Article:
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Thu October 11, 2012
Project Explores Historic East Lansing Architecture
The city of East Lansing was fertile ground for noteworthy architecture between 1940 and 1970. An upper-level class of Michigan State University students is working on a project to document a selection of those homes, businesses and churches. There’s a concern that these buildings aren’t old enough to be on historic registries, and that some could be demolished or remodeled before becoming eligible.
WKAR’s Scott Pohl spoke with MSU Art and Art History professor Susan Bandes about the work her students are doing with the Michigan Modern project.
She says the city assessor started them with a list of 32-hundred buildings from that period, now narrowed down to about 60 thought to be of architectural or historical significance.
SUSAN BANDES:Each student has picked three buildings: two to do some research on, and one to do really in-depth research on. So, at the end of the semester, early December, we’ll be meeting with the State Historic Preservation Office, to present to them our information.
SCOTT POHL:What sort of response are you getting from the owners of these homes? Are they willingly taking part in the project?
BANDES:We’ve had fabulous response. I know many of them, and all of them are eager to show their houses and to speak with students, and to share with them whatever information they have.
GREAT ARCHITECTS AT WORK IN EAST LANSING
POHL:Was East Lansing blessed with a large number of notable architects working in this city during that time?
BANDES:There are some who are internationally known, like Minoru Yamasaki, who did the Michigan State Medical Society building. That building is known, it’s well published, it’s now on the national register. The Michigan State Medical Society is very proud of their building. They’ve really kept it up.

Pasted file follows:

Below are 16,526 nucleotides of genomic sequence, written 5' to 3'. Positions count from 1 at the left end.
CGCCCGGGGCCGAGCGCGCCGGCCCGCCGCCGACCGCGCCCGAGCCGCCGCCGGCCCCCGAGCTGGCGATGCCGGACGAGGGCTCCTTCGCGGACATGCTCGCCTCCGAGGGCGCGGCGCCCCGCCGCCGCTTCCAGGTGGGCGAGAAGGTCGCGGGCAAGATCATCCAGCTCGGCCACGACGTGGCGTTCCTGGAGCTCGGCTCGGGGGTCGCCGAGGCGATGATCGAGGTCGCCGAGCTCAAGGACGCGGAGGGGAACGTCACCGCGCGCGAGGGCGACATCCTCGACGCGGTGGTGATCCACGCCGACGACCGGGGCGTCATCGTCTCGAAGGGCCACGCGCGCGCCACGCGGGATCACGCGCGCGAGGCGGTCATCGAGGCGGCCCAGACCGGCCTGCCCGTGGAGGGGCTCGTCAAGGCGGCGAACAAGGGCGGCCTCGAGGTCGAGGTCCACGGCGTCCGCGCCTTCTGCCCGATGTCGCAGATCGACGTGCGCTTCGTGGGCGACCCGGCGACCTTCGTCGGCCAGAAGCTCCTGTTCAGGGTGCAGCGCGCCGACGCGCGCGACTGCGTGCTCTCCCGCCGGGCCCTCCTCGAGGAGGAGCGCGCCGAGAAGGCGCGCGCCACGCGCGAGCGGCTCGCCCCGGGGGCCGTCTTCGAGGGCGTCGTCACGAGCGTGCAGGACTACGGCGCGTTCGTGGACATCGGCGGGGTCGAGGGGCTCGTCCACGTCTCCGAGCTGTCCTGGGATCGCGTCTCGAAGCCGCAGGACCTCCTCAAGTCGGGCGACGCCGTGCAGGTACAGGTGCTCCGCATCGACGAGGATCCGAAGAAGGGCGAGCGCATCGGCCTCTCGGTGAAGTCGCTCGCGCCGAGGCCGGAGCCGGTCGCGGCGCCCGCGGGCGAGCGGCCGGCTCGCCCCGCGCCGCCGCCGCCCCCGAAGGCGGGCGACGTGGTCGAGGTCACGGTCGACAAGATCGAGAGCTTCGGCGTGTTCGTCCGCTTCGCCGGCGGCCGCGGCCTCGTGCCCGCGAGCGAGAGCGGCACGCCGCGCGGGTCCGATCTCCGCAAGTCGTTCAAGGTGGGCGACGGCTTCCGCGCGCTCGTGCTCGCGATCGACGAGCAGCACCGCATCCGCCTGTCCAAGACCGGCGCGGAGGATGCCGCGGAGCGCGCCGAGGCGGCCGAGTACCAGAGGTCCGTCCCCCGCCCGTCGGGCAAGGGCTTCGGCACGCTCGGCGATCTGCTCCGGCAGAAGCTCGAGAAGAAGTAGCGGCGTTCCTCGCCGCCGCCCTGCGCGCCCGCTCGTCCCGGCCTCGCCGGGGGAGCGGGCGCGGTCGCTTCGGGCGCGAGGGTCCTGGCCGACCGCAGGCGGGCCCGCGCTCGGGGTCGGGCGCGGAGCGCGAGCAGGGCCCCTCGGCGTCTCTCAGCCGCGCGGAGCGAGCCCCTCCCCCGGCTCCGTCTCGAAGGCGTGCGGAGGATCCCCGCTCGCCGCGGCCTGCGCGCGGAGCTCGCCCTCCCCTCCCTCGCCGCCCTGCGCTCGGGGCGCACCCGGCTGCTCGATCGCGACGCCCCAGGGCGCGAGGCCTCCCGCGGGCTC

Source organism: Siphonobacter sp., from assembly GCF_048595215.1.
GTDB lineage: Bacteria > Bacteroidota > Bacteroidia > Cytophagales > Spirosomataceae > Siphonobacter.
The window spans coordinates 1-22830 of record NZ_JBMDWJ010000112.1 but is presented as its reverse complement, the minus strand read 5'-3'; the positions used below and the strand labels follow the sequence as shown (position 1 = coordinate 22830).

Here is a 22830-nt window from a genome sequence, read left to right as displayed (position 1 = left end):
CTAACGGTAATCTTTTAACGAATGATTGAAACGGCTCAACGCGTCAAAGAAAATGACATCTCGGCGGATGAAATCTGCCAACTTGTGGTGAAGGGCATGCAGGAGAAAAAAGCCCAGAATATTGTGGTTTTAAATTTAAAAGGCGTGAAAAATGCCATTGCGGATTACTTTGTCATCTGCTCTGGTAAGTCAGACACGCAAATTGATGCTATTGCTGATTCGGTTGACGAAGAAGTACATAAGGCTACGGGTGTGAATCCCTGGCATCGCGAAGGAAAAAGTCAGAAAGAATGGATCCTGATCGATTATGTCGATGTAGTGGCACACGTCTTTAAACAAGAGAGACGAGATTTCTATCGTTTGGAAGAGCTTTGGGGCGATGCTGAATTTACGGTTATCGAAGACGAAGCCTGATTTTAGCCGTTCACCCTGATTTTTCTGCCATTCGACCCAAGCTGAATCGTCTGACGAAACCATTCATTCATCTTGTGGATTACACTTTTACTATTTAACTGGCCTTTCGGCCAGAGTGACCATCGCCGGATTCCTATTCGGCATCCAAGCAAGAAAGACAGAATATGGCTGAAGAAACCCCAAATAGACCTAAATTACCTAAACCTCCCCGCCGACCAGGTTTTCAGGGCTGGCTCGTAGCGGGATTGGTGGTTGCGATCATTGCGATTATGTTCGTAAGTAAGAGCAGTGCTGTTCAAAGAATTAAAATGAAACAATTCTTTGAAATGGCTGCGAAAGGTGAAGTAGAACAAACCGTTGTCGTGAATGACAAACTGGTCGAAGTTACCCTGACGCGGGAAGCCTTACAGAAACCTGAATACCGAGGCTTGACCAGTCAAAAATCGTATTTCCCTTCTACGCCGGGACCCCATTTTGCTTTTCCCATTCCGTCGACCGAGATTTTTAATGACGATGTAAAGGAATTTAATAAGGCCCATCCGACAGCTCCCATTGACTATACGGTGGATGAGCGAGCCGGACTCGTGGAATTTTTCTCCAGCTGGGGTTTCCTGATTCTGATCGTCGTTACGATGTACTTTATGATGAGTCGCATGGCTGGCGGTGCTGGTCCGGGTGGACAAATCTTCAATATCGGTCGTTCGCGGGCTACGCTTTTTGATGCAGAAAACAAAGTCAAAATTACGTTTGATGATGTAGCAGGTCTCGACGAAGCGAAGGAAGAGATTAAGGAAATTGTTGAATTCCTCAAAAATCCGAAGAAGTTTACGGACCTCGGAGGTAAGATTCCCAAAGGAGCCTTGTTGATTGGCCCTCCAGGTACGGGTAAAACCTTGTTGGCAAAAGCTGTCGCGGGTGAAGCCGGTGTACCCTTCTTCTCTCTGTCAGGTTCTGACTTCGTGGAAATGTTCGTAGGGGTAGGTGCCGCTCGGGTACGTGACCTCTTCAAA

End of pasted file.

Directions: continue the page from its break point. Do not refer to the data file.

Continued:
So that’s at one end of the spectrum. At the other end, there are three local architecture firms that we’ve discovered, and they worked primarily in Lansing, East Lansing, and did a lot of houses.
We’re collecting oral histories. The one group of homes that’s well known in East Lansing is the Lantern Hill group of homes, which was designed for faculty members. For the most part, no basements, flat roofs, fairly modest homes within walking distance of the campus, designed by a Boston architect, Hugh Stubbins. All of those homes have been remodeled, expanded, somewhat changed. I think more important than the individual homes is the whole idea of the community, and the people who live on Lantern Hill are very much aware of the history of their little section of the city. There still is an original tenant who lives there: Pauline Adams. Those people who lived on Lantern Hill were known as “the commies”.
So, there’s a lot of interesting stories that we want to capture, and really understand why somebody in the 1950s or 60s would choose to design a house that is so different from the rest of the homes in East Lansing.
SOME BUILDINGS HAVE BEEN REMODELED
POHL:Have you encountered buildings from this era that you might be sad to say have not been maintained in the way you might have envisioned or preferred? Is that an issue with some of these buildings?
BANDES:Yes, it is an issue. One of the students, in looking at the assessors’ information came to one house which had two photographs: the first one, a sweet little modernist house with a flat roof. It had a second picture, from 2006, and now it has a peaked roof, and it looks like any other house on the block, and I’m sure that the owner had reasons for changing its style, but I think there wasn’t an awareness of the aesthetics of modernism, even in 2006, to make him retain those features of it. That was very surprising to the students and to the community people I’ve showed it to.